With oxygen going rare, Delhi gasps for breath of life

Disruption in supply an unending nightmare for hospitals, patients & kin


April 28, 2021

/ By / New Delhi

With rise in number of Covid-19 patients and no beds in hospitals, thousands of people in Delhi forced to turn their homes into hospitals for their ill family members. All they need is oxygen supply, they say. But that has proven to be as rare as a hospital bed.

Kayam Raza, a resident of Jaitpur Khadda Colony has been waiting in the queue since morning to get his oxygen cylinder refilled. Raza, whose 70-year-old mother is sick and in urgent need of oxygen, says he could not get her admitted in any hospital and has been waiting to just arrange for a refill of his oxygen cylinder. However, this is not his first visit. He says that he visited the previous day and could only refill his cylinder after 24 hours. Now since it’s over he is back again to get another refill. “We somehow arranged two cylinders and if one is empty, we use the other cylinder. We waited in the queue for hours. I have been here the whole night, still I couldn’t get anything. The government is doing nothing. We are treating my mother at home as we are not getting a bed in any hospital,” says Raza.

Raza is hardly the only one desperately seeking a refill of oxygen to save a loved one. Outside the factory of Vaibhav Oxygen, a refilling plant at Mohan Estate industrial area in New Delhi, a large crowd has been gathering every day, round the clock hoping to get just the amount that their family member would need. On Wednesday, the scenario is no different as hundreds have gathered, some since last night, in anticipation of arrival of fresh supplies to enable them to fill up their cylinders and rush back to their hospitals or the loved ones gasping for breath. Family members of Covid-19 patients say that due to unavailability of beds in hospitals they have to keep the Covid-19 positive patients at home and manage oxygen supply on their own.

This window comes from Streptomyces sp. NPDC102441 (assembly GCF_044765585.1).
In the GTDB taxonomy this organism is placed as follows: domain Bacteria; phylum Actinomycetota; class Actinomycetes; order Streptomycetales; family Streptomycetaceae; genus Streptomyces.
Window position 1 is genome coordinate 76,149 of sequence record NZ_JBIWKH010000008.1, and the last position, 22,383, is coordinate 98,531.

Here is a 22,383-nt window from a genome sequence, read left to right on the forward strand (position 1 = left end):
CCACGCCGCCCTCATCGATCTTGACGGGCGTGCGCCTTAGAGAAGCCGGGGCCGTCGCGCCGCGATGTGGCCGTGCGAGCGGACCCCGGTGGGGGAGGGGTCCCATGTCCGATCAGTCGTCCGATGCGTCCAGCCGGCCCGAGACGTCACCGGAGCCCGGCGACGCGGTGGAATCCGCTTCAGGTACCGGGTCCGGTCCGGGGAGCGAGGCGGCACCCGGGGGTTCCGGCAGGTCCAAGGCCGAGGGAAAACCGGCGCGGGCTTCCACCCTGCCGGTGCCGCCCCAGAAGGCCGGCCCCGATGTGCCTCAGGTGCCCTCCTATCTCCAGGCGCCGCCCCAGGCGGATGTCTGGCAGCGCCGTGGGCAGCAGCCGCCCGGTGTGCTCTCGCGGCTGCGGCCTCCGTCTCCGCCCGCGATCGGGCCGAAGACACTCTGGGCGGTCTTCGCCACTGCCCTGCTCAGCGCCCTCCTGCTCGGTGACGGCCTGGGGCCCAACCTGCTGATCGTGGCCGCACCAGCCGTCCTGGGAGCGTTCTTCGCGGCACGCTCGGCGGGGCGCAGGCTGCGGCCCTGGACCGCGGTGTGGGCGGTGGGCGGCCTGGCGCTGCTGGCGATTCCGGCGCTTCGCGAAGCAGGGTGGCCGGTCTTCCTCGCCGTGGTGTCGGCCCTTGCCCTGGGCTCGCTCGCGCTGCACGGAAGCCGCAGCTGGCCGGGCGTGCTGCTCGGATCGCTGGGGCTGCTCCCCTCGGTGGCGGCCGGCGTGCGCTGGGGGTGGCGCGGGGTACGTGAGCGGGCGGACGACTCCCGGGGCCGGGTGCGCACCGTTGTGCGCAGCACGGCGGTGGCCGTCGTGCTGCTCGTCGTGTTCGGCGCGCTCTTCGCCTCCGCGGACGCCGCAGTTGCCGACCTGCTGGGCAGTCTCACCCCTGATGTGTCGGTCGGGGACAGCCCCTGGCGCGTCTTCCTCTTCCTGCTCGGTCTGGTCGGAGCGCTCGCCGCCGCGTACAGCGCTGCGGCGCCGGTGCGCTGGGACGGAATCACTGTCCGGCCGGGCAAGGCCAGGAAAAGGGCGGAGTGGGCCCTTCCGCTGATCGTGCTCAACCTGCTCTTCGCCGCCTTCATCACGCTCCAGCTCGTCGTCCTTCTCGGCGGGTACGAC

Some people were waiting outside the refill centre for more than two days with dozens of empty cylinders (MIG photos/Aman Kanojiya)

“I had been waiting in line since 11 am in the morning yesterday and till 7 pm in the evening. They said there is no supply left. Then I had to go back. Now I have come back again. The patient is at home. Till the time we had oxygen we gave it, but now we need more oxygen. If we don’t get here we will have to wait. This is the main plant. I am again planning to wait till evening. There is no alternative. Nobody will admit the patient too,” says Kapil Dev from Ali Vihar in South Delhi.

Maan Singh from Malviya Nagar in South Delhi says that his relative is admitted in Max hospital in Malviya Nagar and that he had been waiting since 6 am but has not been able to get a refill so far. “They say that a truck is coming from Sonipat and only when it arrives then I will get oxygen. There is no management over here. The hospital authorities are also unable to arrange oxygen on their own,” he says.

Officials say lot of oxygen gets wasted while refilling small oxygen cylinders (MIG photos/Aman Kanojiya)

People outside the refill centre say that a patient himself came in the morning to get oxygen and waited in the ambulance, yet he could not get it.